Just a few years ago, Corie Geller was busting terrorists as an agent for the FBI. But at thirty-five, she traded in her badge for the stability of marriage and motherhood. Now Corie is married to the brilliant and remarkably handsome Judge Josh Geller and is the adoptive mother of his lovely 14-year-old daughter. Between cooking meals and playing chauffeur, Corie scouts Arabic fiction for a few literary agencies and, on Wednesdays, has lunch with her fellow Shorehaven freelancers at a so-so French restaurant. Life is, as they say, fine.
But at her weekly lunches, Corie senses that something’s off. Pete Delaney, a milquetoast package designer, always shows up early, sits in the same spot (often with a different phone in hand), and keeps one eye on the Jeep he parks in the lot across the street. Corie intuitively feels that Pete is hiding something—and as someone who is accustomed to keeping her FBI past from her new neighbors, she should know. But does Pete really have a shady alternate life, or is Corie just imagining things, desperate to add some spark to her humdrum suburban existence? She decides that the only way to find out is to dust off her FBI toolkit and take a deep dive into Pete Delaney’s affairs.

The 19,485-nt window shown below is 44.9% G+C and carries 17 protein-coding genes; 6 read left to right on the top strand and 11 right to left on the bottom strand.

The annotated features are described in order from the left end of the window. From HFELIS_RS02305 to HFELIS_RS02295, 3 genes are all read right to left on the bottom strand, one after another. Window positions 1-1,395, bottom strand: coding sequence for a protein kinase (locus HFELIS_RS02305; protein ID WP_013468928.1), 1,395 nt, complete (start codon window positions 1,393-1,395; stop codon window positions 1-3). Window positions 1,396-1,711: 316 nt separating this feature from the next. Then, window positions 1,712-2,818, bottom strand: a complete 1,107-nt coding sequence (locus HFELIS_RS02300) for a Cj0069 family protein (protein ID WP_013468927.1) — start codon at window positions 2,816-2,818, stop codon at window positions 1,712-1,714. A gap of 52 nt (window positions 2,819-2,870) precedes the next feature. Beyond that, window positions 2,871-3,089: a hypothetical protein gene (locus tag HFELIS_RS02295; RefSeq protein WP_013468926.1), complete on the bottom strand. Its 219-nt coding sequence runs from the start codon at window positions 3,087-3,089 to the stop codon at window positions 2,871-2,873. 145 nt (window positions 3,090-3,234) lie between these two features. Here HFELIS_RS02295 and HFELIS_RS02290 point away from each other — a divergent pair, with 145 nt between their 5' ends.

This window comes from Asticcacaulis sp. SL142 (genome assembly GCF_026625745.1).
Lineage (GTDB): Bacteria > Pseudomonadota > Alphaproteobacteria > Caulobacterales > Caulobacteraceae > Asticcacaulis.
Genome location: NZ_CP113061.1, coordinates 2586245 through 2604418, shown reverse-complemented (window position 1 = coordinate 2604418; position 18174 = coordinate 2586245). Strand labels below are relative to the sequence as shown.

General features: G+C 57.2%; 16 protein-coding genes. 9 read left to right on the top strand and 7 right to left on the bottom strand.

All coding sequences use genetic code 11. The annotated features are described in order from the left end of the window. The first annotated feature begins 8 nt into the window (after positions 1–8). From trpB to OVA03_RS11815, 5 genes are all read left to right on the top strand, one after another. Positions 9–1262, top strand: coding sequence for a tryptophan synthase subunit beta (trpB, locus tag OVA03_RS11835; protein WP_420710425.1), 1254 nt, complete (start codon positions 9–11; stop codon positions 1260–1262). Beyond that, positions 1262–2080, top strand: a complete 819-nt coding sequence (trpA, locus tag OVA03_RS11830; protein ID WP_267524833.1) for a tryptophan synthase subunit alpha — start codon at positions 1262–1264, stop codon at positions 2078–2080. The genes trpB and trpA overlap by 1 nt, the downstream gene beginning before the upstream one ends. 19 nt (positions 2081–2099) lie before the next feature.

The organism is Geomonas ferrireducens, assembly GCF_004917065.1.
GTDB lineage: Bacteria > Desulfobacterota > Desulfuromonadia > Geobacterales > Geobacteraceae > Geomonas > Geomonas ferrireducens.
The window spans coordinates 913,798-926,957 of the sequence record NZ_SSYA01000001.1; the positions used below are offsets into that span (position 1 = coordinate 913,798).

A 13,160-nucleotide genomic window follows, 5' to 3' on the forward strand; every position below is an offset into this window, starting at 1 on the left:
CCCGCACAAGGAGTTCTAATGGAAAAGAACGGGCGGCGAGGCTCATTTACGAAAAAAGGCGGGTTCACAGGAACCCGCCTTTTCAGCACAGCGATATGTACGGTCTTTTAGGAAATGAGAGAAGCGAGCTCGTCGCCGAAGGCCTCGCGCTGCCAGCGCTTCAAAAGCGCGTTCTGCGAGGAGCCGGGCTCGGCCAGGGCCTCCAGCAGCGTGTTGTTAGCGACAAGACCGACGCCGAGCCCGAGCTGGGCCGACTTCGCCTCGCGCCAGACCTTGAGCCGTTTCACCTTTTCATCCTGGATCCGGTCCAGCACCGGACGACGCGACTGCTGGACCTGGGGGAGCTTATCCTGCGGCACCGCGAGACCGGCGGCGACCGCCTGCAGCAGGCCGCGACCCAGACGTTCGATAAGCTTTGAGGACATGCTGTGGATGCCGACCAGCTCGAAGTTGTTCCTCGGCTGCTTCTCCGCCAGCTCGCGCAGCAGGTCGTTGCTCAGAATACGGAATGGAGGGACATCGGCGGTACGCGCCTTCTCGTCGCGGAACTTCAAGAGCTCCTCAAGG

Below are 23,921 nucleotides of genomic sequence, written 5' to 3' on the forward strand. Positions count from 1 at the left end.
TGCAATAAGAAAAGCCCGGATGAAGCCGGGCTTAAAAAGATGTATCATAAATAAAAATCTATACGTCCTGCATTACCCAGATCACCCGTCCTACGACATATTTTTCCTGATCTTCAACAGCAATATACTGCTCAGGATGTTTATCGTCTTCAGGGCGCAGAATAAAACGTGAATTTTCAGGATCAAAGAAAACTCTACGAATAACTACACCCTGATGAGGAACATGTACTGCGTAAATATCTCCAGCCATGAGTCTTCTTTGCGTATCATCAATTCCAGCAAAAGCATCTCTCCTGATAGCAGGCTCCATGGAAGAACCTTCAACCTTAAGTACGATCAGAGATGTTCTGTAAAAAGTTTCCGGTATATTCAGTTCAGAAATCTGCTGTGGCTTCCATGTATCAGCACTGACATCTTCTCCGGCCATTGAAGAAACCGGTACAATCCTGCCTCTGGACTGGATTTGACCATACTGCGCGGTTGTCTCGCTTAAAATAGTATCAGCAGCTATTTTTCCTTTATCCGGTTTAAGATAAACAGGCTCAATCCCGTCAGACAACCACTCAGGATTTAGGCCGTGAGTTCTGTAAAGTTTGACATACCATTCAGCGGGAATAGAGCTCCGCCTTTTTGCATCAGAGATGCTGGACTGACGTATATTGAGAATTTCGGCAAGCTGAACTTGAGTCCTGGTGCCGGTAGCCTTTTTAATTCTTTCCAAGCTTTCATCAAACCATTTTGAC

I enjoyed the interesting thought processes of our first-person narrator, Corie; I also liked how she was able to hide her history with the FBI and seemingly settle into suburban life.
We follow along as her fascination with Pete Delaney became an obsession, but she very skillfully wended her way through the trail that ultimately led to answers.
Before the fast-paced culmination of Takes One To Know One, the story was a little bit tedious, but because I enjoy the author and also liked the character of Corie, I kept plugging away. In the end, I was biting my nails as the intensity ratcheted up exponentially. This one earned 4.5 stars.